The Jakarta Post
It was a bright Sunday morning when hundreds of Denpasar residents flocked to the area around Puputan Margarana field in Renon, which is a car-free area every Sunday. Some people were exercising while others were just spending the day with family members.
But last Sunday they were in for a surprise. A loud siren blared out from two green minibuses. And then people in orange overalls alighted from the buses, escorted by armed police officers. They were handcuffed and chained at the feet. It was difficult for them to walk while shackled, but the officers prodded them on.
Many people were curious and edged closer. Some took out their phones to record the event.
“These are drug suspects who we arrested over the last three weeks,” Denpasar Police chief Sr. Comr. Ruddi Setiawan announced.
Twenty-three drug suspects had been transported the 8 kilometers from the Denpasar Police’s detention center to Renon for a media conference. The media conference was held in front of the Padarakan Rumeksa Gardapati statue, which was built by the Bali Police in recognition of Bali’s fight against drugs and thuggery.
Twenty-three drugs suspects were transported the 8 kilometers from the Denpasar Police’s detention center to Renon for a media conference. (JP/Zul Trio Anggono)
This was not the first media conference to be held at the location by the police. Since the statue was inaugurated in November last year, the police have held several media conferences there, during which they have presented suspects of various crimes. However, it was the first time the police had held a media conference there on a Sunday morning, when the place was crowded.
The measure was met with criticism from drug abuse prevention activists who have been working to eliminate the stigma faced by drug users. Many drug abuse prevention activists believe that drug users deserved help instead of imprisonment.
“I felt concerned, sick and angry when I read the news. How could they do that? That’s not the way to deter them. Most of them are victims; don’t forget they have rights. The police should remember that before someone is convicted, they should uphold the presumption of innocence,” said Erijadi Sulaeman, chairman of the Bali branch of the Association of Indonesian Addiction Counselors (IKAI).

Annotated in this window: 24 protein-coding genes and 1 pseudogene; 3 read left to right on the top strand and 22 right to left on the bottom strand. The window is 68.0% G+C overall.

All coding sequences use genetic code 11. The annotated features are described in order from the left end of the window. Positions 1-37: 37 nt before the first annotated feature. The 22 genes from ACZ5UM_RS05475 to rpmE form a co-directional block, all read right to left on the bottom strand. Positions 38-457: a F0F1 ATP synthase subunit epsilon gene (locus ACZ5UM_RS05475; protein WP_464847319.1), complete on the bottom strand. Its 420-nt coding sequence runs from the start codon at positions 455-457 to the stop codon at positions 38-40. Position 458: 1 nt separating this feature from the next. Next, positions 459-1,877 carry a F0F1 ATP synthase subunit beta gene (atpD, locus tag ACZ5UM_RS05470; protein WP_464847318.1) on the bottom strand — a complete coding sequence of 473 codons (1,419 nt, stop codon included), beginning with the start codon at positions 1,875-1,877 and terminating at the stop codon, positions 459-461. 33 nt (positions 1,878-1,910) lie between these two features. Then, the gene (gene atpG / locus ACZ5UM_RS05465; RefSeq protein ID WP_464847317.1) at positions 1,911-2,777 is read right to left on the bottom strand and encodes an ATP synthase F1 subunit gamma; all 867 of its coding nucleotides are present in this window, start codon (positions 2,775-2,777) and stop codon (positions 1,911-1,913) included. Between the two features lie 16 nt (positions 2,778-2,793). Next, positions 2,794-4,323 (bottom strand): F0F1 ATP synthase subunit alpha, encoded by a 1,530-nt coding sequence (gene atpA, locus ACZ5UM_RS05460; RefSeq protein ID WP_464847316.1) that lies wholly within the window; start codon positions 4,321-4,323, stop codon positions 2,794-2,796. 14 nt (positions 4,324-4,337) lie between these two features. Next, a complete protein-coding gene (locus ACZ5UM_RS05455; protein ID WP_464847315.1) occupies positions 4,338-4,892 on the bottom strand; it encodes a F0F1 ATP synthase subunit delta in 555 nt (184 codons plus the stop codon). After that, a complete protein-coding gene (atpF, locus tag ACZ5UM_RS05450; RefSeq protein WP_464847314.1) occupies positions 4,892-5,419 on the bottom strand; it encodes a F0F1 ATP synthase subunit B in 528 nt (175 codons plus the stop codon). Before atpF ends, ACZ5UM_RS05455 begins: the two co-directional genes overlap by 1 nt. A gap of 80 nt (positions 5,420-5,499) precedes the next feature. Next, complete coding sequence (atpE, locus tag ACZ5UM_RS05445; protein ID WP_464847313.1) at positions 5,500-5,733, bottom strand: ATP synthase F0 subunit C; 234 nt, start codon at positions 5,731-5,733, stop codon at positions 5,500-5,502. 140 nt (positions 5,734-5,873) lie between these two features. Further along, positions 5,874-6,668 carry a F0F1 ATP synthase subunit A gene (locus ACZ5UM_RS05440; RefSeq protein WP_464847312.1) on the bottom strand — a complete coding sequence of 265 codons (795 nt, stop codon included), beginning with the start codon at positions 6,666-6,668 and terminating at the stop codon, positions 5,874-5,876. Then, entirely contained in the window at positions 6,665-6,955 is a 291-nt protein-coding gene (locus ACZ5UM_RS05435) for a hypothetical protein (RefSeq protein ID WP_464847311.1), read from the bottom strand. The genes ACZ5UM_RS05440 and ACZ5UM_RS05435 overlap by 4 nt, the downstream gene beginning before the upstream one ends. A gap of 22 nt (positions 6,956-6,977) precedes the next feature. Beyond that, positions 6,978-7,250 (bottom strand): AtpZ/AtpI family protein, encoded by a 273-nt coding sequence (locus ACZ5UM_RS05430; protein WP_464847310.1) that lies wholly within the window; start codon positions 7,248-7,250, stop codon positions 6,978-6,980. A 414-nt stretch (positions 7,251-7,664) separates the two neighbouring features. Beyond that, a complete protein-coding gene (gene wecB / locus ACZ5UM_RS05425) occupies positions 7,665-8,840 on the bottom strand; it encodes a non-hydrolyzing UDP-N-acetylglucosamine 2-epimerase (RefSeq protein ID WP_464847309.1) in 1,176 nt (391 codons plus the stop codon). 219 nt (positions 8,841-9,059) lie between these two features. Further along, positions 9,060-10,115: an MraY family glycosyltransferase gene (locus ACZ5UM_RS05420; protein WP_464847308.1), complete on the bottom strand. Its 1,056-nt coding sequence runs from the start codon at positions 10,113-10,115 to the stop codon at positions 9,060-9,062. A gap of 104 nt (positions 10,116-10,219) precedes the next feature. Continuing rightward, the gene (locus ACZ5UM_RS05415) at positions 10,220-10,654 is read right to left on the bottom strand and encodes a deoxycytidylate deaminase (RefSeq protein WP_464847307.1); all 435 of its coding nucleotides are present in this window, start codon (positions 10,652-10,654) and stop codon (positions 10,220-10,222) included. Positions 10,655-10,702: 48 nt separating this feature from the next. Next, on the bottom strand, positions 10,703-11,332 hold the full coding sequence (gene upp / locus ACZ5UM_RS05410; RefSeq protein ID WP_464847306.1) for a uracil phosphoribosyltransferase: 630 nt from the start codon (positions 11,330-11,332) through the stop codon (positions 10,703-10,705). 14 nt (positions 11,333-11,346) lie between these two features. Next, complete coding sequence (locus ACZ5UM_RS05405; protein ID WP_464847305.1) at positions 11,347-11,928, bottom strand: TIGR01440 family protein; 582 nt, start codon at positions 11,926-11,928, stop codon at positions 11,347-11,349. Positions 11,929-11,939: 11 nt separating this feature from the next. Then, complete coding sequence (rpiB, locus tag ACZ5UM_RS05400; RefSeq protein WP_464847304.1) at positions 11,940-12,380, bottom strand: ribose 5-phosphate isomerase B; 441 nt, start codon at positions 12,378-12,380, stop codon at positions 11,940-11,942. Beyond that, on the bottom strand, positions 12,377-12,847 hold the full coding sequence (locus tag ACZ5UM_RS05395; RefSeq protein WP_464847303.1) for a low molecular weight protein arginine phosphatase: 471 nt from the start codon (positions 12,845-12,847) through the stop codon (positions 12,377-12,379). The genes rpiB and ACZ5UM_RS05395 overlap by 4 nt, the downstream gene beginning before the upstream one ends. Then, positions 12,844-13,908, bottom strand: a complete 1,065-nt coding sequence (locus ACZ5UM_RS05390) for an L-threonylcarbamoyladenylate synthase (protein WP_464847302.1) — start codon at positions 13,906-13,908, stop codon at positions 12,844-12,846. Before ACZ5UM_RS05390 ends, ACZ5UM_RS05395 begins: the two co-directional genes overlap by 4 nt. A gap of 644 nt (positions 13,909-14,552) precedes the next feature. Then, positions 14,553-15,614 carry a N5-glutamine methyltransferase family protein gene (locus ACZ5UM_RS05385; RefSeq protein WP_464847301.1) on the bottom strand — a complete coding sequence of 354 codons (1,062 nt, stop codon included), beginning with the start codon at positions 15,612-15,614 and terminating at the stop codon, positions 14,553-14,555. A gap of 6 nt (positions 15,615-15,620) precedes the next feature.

Erijadi emphasized that shaming suspected drug users would not deter them. He said the police should treat users and dealers differently. “Don’t mix them up. That’s not fair,” he said. Erijadi said the police’s action on Sunday was a setback for their years of effort in eliminating the stigma users faced.
Erijadi, who is also the operational director of youth group Generasi Bisa Indonesia Bali, voiced hope that the police chief would stop parading drug suspects. “Even a death sentence would not deter them. Freddy Budiman has been executed, but drug abuse cases are still on the rise. It shows that it doesn’t work,” he said.
Novian Hariawan, a former drug user who is now an addiction counselor, also criticized the measure. “For me, it’s a violation of their rights,” the member of the Bali drug victim association (IKON Bali) said.
Novian said that violence and shaming would not stop people from abusing drugs, but help would. “They have to be embraced,” he emphasized.
The Denpasar Police, however, think differently.
“We want to give them some social punishment, apart from the criminal punishment. I will shame all drug offenders. It will deter them,” police chief Ruddi said.
“We wish all people would participate and remind them to stay healthy without drugs. By holding a press conference here, everyone can see the faces of these drug offenders,” he went.
During the media conference, Ruddi announced that the Denpasar Police’s drug unit had arrested 23 suspected drug offenders in the last three weeks. Drugs reportedly seized from the 23 suspects include 406.94 grams of crystal methamphetamine, 232 ecstasy pills, 448.9 grams of synthetic marijuana and 77.70 grams of heroin. “They are drug dealers, couriers and users,” Ruddi said, adding that five of the 23 suspects were repeat offenders.
The police started handcuffing and shackling suspects in public in December. “Besides preventing them from escaping, it is also a reminder to all. When you are arrested for drugs, you will be handcuffed and chained. Not only here, but also while in detention,” Rudi emphasized.
All male drug suspects are also shaved bald by the police. “We will make them repent so that they realize it’s not good to abuse drugs,” Ruddi added.